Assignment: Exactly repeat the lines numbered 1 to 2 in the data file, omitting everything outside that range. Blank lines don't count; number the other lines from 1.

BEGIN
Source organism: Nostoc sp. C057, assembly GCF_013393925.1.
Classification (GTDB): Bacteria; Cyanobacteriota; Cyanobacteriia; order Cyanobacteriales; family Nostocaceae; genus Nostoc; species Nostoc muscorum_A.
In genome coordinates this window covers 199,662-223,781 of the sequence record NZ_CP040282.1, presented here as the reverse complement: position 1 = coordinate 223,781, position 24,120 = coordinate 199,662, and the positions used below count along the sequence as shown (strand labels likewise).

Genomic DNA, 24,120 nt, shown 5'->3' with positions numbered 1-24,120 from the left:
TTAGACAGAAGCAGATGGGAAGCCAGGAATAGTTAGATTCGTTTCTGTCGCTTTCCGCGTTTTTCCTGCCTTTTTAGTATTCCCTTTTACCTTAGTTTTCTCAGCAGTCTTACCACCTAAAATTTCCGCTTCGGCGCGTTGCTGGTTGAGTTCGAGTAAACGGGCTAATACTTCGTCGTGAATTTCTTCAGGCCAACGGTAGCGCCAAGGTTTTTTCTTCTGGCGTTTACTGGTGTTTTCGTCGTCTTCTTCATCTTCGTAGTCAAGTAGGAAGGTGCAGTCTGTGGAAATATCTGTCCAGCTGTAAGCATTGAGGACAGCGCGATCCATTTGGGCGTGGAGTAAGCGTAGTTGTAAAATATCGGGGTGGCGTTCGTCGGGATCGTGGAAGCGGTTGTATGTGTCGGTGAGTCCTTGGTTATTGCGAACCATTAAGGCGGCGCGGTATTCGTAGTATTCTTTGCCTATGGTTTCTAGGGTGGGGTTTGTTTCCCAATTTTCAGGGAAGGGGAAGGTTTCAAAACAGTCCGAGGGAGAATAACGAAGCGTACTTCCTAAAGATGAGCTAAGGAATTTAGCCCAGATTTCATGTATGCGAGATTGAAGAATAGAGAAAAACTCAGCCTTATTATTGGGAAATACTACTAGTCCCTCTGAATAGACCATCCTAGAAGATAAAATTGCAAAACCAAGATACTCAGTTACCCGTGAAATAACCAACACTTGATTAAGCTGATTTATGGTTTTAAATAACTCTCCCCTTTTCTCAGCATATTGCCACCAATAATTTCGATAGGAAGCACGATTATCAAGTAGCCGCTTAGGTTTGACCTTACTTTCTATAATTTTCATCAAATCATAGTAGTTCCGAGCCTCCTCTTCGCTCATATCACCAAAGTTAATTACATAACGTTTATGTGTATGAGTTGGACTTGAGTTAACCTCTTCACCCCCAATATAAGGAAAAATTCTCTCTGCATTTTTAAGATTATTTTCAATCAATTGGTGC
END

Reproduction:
Source organism: Nostoc sp. C057, assembly GCF_013393925.1.
Classification (GTDB): Bacteria; Cyanobacteriota; Cyanobacteriia; order Cyanobacteriales; family Nostocaceae; genus Nostoc; species Nostoc muscorum_A.